FORUM CONTRIBUTION: The plight of domestic workers: The elusiveness of access to adequate housing
South Africa’s transformative Constitution calls for a holistic approach to realising the right to human dignity. To marginalised groups, such as domestic workers, this right is not confined to achieving better wages and working conditions; it touches every aspect of their lives. Central to this endeavour is the quest for adequate housing. This article discusses the experience of a housing cooperative consisting predominantly of domestic workers in campaigning for adequate housing, especially at local government level, as part of the struggle to achieve a secure and dignified existence. While identifying formidable obstacles, it also shows the interconnectedness of the various challenges and the need for a integrated approach in addressing them.Download full text.
FORUM CONTRIBUTION: Get rights right in the interests of security of tenure
Review of Land, Power & Custom: Controversies Generated by South Africa’s Communal Land Rights Act, edited by Aninka Claassens & Ben Cousins; xv and pp 392 with accompanying DVD. Legal Resources Centre & UCT Press, Cape Town, 2008 Ann Pope gives a detailed overview of a book on a topic that has assumed critical importance in South Africa and, at the same time, analyses and comments on difficulties and dilemmas that have been encountered in securing indigenous land rights.The book was collated following the enactment of the Communal Land Rights Act 11 of 2004 and the Traditional Leadership and Governance Framework Act 41 of 2003, in preparation for a challenge to the constitutionality of the former Act by alleging that it “undermines the rights of rural people to make them less secure than before”. Judgment in Tongoane and Others v National Minister for Agriculture and Land Affairs and Others (11678/2006)  ZAGPPHC 127 (30 October 2009) has since been delivered, its findings being mostly in favour of the applicants. An analysis of the judgment is followed by further reflection on a number of issues. The discussion shows that, while the applicants in Tongoane can rightly claim victory for succeeding in having several provisions of the CLRA declared unconstitutional, important questions remain unanswered. The author suggests that the implications of such omissions will need careful and thoughtful treatment by the Constitutional Court during the confirmation hearing at the beginning of March 2010. At the time of publication the judgment in this hearing was not yet available.Download full text.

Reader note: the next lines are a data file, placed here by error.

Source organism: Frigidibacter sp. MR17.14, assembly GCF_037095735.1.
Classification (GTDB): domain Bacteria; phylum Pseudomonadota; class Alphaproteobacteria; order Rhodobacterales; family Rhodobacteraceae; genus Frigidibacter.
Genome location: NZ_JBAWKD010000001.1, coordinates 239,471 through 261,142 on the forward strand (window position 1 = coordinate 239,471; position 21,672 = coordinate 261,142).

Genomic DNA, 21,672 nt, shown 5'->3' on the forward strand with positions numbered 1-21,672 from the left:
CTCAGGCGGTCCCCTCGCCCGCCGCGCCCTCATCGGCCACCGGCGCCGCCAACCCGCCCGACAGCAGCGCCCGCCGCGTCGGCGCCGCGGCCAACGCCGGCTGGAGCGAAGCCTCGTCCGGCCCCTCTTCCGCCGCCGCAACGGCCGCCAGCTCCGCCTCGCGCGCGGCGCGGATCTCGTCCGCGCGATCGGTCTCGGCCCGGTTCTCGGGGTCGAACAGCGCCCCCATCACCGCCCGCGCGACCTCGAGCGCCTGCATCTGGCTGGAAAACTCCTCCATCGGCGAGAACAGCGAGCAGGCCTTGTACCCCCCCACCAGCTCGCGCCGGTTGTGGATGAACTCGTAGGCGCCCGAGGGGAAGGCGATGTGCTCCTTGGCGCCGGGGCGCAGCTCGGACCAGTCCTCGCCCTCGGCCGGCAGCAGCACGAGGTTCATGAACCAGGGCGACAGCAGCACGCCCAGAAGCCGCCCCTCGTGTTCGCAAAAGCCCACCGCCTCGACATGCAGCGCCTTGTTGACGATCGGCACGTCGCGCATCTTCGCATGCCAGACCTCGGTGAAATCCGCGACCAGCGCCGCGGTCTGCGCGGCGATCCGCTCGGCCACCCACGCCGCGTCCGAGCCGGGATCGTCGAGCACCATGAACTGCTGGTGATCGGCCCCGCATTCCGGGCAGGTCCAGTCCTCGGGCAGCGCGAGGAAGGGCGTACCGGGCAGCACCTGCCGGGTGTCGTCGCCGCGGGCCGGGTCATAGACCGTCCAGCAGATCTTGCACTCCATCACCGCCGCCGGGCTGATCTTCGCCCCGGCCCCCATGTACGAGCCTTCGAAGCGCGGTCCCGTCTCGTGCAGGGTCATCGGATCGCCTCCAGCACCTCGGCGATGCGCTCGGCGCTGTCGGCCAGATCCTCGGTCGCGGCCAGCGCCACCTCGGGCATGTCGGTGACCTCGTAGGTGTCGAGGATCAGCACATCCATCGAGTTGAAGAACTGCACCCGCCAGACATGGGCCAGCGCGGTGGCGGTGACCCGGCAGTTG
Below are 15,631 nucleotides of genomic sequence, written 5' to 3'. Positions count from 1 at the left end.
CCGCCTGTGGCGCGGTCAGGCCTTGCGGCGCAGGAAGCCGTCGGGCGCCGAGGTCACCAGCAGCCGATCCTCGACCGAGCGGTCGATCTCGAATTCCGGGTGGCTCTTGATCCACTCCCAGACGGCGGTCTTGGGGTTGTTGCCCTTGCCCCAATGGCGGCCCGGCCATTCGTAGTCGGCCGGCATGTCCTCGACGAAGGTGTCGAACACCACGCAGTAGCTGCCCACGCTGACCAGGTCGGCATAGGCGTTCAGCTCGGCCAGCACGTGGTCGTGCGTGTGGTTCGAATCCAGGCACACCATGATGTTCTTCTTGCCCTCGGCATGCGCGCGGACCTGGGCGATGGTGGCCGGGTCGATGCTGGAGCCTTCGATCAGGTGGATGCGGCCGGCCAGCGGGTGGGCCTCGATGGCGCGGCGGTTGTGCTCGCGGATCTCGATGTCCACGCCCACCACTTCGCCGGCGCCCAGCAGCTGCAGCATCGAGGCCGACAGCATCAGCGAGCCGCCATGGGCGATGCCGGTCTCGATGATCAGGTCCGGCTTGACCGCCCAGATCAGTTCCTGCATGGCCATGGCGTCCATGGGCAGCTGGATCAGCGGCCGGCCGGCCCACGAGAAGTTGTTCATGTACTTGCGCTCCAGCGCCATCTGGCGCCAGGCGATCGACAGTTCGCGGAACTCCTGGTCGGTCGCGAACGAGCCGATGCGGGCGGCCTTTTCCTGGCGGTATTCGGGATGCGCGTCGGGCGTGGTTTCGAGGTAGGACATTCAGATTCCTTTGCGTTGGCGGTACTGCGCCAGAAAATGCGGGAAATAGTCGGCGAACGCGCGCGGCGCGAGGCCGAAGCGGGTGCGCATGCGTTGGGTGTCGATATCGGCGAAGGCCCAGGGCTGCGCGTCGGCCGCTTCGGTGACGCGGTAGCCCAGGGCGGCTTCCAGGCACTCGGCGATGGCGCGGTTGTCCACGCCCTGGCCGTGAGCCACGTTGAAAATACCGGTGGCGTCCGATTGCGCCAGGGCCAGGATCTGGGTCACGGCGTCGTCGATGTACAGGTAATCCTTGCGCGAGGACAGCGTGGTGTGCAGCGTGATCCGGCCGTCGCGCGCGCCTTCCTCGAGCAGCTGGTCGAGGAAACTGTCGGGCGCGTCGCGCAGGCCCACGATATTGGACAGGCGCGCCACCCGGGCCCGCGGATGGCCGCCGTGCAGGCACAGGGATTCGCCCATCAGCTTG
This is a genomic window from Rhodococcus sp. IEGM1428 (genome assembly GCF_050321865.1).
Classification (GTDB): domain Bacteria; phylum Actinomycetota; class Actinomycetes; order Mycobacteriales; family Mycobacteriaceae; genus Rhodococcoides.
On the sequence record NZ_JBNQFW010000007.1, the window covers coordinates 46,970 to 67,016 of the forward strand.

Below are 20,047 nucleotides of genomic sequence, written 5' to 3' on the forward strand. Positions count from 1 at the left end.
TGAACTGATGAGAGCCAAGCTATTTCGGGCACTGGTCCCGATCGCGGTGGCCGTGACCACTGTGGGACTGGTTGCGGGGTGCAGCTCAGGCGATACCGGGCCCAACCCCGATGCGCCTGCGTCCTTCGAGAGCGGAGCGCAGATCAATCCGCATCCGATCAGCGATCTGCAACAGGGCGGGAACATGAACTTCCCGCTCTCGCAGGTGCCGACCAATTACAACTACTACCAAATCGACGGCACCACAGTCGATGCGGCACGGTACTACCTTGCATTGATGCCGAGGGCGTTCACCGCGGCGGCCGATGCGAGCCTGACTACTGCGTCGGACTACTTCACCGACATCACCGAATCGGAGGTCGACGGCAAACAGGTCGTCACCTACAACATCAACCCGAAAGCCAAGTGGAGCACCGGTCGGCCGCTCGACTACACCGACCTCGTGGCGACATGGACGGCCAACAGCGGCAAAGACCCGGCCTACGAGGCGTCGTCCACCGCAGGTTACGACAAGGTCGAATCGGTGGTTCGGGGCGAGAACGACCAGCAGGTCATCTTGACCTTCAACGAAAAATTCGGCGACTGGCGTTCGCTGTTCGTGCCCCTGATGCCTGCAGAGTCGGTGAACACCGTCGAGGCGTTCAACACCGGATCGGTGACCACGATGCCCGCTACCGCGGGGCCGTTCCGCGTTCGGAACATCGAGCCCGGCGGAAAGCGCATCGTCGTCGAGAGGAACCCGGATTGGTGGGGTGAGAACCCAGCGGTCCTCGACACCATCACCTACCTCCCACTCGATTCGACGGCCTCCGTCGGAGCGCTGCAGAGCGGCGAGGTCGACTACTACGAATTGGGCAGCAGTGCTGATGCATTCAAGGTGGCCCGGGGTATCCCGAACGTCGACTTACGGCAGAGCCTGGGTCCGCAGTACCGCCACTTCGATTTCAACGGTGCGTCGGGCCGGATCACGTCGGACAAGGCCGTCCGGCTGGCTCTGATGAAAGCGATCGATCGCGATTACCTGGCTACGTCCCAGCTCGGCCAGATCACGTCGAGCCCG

FORUM CONTRIBUTION: Communications before the African Commission on Human and Peoples' Rights 1988-2002
This article gives an overview of the work of the African Commission on Human and Peoples' Rights with regard to individual communications from its first decision in 1988 until the end of 2002. The African Commission on Human and Peoples' Rights was established in 1987 after the entry into force of the African Charter on Human and Peoples' Rights in 1986.The Commission received its first individual complaint in 1987 but did not take a decision on it until October 1988. By the end of 2002 the Commission had taken around 100 decisions on communications submitted to it under the individual communlcations procedureDownload full text.
FORUM CONTRIBUTION: Fair trial rights, freedom of the press, the principle of “open justice” and the power of the Supreme Court of Appeal to regulate its own process
In this case study Wium de Villiers discusses the Constitutional Court’s endorsement of the SCA decision in SABC Ltd v National DPP and Others, to the effect that it would only allow Shabir Shaik’s application for leave to appeal to be broadcast if it was satisfied that it would not inhibit justice.Professor de Villiers argues that section 12 of the Constitution should be recognised as a generic residual due process right, analogous to that of section 7 of the Canadian Charter of Rights and Freedoms, which would lead to a substantial reduction in the inconsistencies in the Constitutional Court’s jurisprudence revealed by that decision.Download full text.